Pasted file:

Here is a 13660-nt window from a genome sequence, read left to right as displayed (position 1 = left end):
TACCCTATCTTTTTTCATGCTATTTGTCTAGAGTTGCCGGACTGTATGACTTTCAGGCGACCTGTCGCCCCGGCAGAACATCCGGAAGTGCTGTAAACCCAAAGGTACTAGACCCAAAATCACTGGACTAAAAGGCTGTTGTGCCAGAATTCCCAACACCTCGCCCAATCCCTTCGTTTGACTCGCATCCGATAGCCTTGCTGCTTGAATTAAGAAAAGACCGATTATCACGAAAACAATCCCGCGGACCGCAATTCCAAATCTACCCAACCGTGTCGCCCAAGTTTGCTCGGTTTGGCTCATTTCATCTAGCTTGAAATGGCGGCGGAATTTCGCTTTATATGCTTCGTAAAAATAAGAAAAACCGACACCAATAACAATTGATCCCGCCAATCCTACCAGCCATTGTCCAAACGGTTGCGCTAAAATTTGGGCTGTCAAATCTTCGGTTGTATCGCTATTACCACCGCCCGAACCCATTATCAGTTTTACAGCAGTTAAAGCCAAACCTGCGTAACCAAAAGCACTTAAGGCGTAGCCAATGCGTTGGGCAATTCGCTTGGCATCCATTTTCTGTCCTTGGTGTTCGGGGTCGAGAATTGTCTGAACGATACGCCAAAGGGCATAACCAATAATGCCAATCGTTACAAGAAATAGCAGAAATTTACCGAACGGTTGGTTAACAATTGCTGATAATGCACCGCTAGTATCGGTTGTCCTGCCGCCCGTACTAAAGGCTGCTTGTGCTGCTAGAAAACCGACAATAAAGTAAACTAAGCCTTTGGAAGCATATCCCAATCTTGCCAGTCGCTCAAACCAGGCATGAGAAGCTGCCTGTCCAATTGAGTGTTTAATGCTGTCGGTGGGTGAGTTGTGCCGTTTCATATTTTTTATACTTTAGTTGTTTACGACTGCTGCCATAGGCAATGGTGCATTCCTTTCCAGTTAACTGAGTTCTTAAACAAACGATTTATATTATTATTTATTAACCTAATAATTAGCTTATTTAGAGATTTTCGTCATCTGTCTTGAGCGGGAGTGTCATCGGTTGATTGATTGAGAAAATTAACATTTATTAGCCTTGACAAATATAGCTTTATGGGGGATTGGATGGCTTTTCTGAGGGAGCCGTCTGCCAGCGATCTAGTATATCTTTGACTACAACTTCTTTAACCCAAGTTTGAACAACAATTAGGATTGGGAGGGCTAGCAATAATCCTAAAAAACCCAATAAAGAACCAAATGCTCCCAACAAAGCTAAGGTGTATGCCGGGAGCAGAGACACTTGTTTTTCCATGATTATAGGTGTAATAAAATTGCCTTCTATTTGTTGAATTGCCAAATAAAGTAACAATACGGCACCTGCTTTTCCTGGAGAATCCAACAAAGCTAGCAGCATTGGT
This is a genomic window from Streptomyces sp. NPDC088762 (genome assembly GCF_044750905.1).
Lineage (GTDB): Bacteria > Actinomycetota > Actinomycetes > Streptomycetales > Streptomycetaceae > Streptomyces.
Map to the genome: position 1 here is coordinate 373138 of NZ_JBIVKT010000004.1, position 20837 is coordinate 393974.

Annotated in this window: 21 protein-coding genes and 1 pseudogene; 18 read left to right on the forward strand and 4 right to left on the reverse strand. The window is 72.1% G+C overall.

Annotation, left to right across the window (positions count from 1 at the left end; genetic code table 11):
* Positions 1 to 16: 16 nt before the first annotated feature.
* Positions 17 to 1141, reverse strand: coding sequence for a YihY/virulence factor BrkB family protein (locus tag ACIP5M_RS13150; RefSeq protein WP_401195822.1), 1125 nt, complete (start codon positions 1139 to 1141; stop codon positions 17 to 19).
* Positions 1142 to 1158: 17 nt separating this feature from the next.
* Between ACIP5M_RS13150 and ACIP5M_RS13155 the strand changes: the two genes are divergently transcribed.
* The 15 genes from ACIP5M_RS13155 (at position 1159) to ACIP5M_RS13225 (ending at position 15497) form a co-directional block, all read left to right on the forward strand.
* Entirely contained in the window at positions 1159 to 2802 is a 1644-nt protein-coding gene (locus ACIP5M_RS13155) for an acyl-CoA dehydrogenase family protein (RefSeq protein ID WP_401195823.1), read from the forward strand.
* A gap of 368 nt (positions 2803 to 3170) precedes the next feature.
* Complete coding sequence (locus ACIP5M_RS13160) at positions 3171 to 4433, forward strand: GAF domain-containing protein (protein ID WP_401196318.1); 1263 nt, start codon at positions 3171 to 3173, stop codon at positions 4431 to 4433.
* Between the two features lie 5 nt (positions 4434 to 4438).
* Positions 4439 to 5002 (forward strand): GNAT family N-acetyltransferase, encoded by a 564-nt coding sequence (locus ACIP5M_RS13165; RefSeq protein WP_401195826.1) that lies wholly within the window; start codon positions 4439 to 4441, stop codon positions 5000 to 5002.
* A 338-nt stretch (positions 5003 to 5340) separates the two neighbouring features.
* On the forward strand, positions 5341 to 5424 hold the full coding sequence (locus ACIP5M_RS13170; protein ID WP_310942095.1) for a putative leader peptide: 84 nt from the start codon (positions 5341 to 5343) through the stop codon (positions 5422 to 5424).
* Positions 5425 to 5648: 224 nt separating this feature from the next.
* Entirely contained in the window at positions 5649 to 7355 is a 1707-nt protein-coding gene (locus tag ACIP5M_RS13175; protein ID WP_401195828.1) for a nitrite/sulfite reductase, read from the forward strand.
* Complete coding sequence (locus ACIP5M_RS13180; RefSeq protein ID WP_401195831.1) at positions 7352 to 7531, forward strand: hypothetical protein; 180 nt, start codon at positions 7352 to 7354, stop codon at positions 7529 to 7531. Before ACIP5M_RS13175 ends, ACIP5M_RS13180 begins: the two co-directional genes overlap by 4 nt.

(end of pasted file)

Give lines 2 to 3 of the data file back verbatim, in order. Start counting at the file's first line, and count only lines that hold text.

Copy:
TACCCTATCTTTTTTCATGCTATTTGTCTAGAGTTGCCGGACTGTATGACTTTCAGGCGACCTGTCGCCCCGGCAGAACATCCGGAAGTGCTGTAAACCCAAAGGTACTAGACCCAAAATCACTGGACTAAAAGGCTGTTGTGCCAGAATTCCCAACACCTCGCCCAATCCCTTCGTTTGACTCGCATCCGATAGCCTTGCTGCTTGAATTAAGAAAAGACCGATTATCACGAAAACAATCCCGCGGACCGCAATTCCAAATCTACCCAACCGTGTCGCCCAAGTTTGCTCGGTTTGGCTCATTTCATCTAGCTTGAAATGGCGGCGGAATTTCGCTTTATATGCTTCGTAAAAATAAGAAAAACCGACACCAATAACAATTGATCCCGCCAATCCTACCAGCCATTGTCCAAACGGTTGCGCTAAAATTTGGGCTGTCAAATCTTCGGTTGTATCGCTATTACCACCGCCCGAACCCATTATCAGTTTTACAGCAGTTAAAGCCAAACCTGCGTAACCAAAAGCACTTAAGGCGTAGCCAATGCGTTGGGCAATTCGCTTGGCATCCATTTTCTGTCCTTGGTGTTCGGGGTCGAGAATTGTCTGAACGATACGCCAAAGGGCATAACCAATAATGCCAATCGTTACAAGAAATAGCAGAAATTTACCGAACGGTTGGTTAACAATTGCTGATAATGCACCGCTAGTATCGGTTGTCCTGCCGCCCGTACTAAAGGCTGCTTGTGCTGCTAGAAAACCGACAATAAAGTAAACTAAGCCTTTGGAAGCATATCCCAATCTTGCCAGTCGCTCAAACCAGGCATGAGAAGCTGCCTGTCCAATTGAGTGTTTAATGCTGTCGGTGGGTGAGTTGTGCCGTTTCATATTTTTTATACTTTAGTTGTTTACGACTGCTGCCATAGGCAATGGTGCATTCCTTTCCAGTTAACTGAGTTCTTAAACAAACGATTTATATTATTATTTATTAACCTAATAATTAGCTTATTTAGAGATTTTCGTCATCTGTCTTGAGCGGGAGTGTCATCGGTTGATTGATTGAGAAAATTAACATTTATTAGCCTTGACAAATATAGCTTTATGGGGGATTGGATGGCTTTTCTGAGGGAGCCGTCTGCCAGCGATCTAGTATATCTTTGACTACAACTTCTTTAACCCAAGTTTGAACAACAATTAGGATTGGGAGGGCTAGCAATAATCCTAAAAAACCCAATAAAGAACCAAATGCTCCCAACAAAGCTAAGGTGTATGCCGGGAGCAGAGACACTTGTTTTTCCATGATTATAGGTGTAATAAAATTGCCTTCTATTTGTTGAATTGCCAAATAAAGTAACAATACGGCACCTGCTTTTCCTGGAGAATCCAACAAAGCTAGCAGCATTGGT
This is a genomic window from Streptomyces sp. NPDC088762 (genome assembly GCF_044750905.1).